dm-cache or flashcache for SnapRAID w/ mergerfs

LeeMan

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I have a big storage server. 96TB currently with 12 8TB WD drives. My OS is ran off of 2 (RAID1) 240Gb Micron Enterprise SSDs that I got a hell of deal off of on ebay.

I'm looking to speed up my disk reads a little from the HDDs. 90-95% of everything done on the server is read base so no writeback needed. Looking to go with 1 or 2 400Gb Flash Accelerators F40 (maybe something different if it offers better performance/price ratio). Server is running SnapRAID with mergerfs.

Depending on feedback will determine how much cache I should have with 100+ (soon to be 130)TB in a majority read processes. Main question is which processing should I use for my caching? Obviously the drives are already filled so that throws out bcache and there is some mixed reviews with dm-cache on Ubuntu 14 (which i'm running).

Any advice would be greatly appreciated!!!
 

trapexit

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For people to have it :)

Seems like a mismatch of technologies. snapraid and mergerfs aren't really intended for the kind of workloads that you'd normally need high read speeds like that... especially when talking about wanting a flash accelerator.

Is the OS cache not enough to manage the read speeds you need? Or is it too much data to cache in RAM?

A hack would be to place the data you want to cache onto SSDs, place the drives at the beginning of the srcmount list, and use open, getattr search policies of 'ff'.
 
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LeeMan

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For people to have it :)

Seems like a mismatch of technologies. snapraid and mergerfs aren't really intended for the kind of workloads that you'd normally need high read speeds like that... especially when talking about wanting a flash accelerator.

Is the OS cache not enough to manage the read speeds you need? Or is it too much data to cache in RAM?

A hack would be to place the data you want to cache onto SSDs, place the drives at the beginning of the srcmount list, and use open, getattr search policies of 'ff'.
I have the follow setup.

RAID1 240Gb SSDs for Ubuntu 14.04 LTS
x12 8TB WD RED drives w/ SnapRAID
64Gb DDR4 2400MHZ 1.2V ECC
Intel Xeon E5-2658 V3 (12 core/24 thread)
Supermicro SC826E16 Chassis

I hardly EVER use over 12Gb of ram. This system is extremely over kill for what it's needed for but it's a hobby i'll admit. I have a bunch of dockers running on the SSDs so load times are relatively quick except for large media files which I'd like to make quicker. Also since this server is sitting on a 1gb network writing at those speeds while a couple people are reading files takes a hit. If there's a simple way to use 40ish GB of ram that would be awesome or some sort of caching system with another SSD which would be cheaper anyways than spending $500 on an Intel PCIe SSD.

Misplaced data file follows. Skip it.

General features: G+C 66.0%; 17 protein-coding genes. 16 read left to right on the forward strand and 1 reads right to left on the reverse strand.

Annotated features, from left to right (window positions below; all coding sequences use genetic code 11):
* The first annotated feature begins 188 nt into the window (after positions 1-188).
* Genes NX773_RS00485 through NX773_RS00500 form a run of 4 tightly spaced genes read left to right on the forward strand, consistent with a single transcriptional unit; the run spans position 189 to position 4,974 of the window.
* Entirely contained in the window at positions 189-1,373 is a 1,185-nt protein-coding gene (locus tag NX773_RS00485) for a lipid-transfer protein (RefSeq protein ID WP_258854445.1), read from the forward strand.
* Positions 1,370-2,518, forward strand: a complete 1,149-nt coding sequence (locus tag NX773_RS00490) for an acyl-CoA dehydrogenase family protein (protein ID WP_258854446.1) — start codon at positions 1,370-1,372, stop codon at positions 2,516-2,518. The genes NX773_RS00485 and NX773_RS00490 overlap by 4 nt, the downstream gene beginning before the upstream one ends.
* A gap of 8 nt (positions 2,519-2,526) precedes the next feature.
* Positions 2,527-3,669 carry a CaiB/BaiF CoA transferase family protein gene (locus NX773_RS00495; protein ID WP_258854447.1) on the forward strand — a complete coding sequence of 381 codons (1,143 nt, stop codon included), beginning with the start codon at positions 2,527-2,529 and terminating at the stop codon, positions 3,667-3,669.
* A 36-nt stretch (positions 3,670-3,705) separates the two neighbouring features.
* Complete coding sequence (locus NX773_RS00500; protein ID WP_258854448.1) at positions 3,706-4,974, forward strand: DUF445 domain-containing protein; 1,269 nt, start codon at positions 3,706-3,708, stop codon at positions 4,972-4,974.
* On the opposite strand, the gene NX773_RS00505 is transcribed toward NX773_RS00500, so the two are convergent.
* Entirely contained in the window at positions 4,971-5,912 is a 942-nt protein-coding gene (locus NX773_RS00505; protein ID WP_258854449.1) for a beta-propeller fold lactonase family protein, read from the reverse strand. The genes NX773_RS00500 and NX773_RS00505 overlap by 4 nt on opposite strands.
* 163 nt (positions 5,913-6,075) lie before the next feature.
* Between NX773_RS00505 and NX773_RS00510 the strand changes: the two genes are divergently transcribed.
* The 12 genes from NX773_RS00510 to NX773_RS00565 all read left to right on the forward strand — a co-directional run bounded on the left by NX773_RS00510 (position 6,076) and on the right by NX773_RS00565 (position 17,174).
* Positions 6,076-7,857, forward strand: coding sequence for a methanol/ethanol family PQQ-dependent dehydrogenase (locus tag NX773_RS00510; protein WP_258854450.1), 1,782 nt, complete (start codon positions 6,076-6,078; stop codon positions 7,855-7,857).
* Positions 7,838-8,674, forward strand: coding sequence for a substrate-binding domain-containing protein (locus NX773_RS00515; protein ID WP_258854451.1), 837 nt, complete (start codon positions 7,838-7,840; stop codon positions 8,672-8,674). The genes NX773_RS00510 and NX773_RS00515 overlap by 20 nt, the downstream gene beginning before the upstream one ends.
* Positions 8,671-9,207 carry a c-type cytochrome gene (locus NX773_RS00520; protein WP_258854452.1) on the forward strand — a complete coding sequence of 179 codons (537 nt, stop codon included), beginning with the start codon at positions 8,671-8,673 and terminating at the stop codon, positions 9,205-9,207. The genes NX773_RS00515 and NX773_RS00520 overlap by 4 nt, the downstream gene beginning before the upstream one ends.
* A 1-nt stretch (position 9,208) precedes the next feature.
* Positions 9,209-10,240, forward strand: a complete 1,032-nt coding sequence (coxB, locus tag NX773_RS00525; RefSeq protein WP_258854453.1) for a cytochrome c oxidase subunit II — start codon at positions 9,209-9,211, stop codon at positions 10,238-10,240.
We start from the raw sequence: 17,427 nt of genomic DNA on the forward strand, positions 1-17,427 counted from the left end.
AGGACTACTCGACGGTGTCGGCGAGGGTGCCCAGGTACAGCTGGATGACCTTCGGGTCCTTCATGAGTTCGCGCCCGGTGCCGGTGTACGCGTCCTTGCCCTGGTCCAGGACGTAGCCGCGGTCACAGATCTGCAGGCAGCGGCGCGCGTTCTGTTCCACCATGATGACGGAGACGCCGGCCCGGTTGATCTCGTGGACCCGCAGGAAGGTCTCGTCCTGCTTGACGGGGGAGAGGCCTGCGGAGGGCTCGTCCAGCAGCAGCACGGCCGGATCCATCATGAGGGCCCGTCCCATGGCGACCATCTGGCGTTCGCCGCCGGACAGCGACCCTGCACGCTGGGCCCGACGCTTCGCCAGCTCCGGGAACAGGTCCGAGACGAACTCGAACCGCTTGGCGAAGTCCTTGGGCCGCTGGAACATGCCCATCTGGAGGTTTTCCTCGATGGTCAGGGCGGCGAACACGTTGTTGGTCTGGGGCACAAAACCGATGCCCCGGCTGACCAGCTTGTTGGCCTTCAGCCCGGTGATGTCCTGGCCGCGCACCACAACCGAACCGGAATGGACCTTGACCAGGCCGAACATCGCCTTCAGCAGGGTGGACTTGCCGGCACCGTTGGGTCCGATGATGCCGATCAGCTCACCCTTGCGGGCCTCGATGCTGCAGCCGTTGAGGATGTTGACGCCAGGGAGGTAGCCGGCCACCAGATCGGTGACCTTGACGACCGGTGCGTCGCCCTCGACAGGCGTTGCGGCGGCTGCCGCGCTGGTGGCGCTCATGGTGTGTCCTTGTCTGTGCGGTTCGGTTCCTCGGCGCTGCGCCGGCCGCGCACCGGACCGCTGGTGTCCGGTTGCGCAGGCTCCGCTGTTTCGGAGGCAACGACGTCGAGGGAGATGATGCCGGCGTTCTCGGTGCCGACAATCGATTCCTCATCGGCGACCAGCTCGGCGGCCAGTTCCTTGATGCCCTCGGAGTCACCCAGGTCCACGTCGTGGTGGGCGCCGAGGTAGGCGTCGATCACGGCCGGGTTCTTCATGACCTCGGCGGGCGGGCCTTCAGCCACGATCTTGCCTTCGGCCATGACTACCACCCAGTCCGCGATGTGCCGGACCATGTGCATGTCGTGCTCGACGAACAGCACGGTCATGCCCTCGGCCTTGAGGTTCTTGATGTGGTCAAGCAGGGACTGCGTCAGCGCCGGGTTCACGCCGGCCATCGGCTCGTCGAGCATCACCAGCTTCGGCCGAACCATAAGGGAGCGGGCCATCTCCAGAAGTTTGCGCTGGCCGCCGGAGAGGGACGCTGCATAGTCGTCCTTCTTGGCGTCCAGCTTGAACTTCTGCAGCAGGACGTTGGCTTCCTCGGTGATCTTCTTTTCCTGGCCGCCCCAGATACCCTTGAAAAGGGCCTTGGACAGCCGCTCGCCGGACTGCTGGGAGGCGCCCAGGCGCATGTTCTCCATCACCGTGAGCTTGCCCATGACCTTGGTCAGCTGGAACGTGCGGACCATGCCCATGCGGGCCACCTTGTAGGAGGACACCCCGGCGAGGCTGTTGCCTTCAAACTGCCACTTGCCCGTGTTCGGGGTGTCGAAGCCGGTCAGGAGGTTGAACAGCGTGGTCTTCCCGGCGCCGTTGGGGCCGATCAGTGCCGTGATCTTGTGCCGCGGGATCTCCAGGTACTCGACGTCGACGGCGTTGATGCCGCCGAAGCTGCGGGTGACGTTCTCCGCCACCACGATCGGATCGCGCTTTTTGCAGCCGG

- P.S. I love the work you do with mergerfs... Has worked since day one.
 
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trapexit

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What's the access patterns? Same files over and over or always new files?

For the former the OS will handle the caching. So long as you have RAM the OS will cache the data.

For the latter... you can try what I mentioned prior. The problem is knowing what to cache. If there was a programmatic way know which files to cache you could imagine a process which copied files around to improve performance.

Your slowest part shouldn't be reading from disk or mergerfs but the 1Gb connection. So I would question the need for caching in the first place. It might be you're looking in the wrong place for the bottleneck. (If you have high concurrency of reads the cost could be mergerfs. There seems to be some concurrency issues due to the standard FUSE library I use (though there are some possible tweaks we could try to see if that's in fact the issue.)) One solution to the concurrency issue could be an idea I've been considering. A new, optional mode to mergerfs which would actually treat files as symlinks to the original files. For instance... if the file is read only and has a ctime or mtime above some timeout... return a symlink rather than the regular file. This would in effect redirect the application to the original files and therefore read at the native speed of the drive. Removing mergerfs as a read bottleneck.
 

LeeMan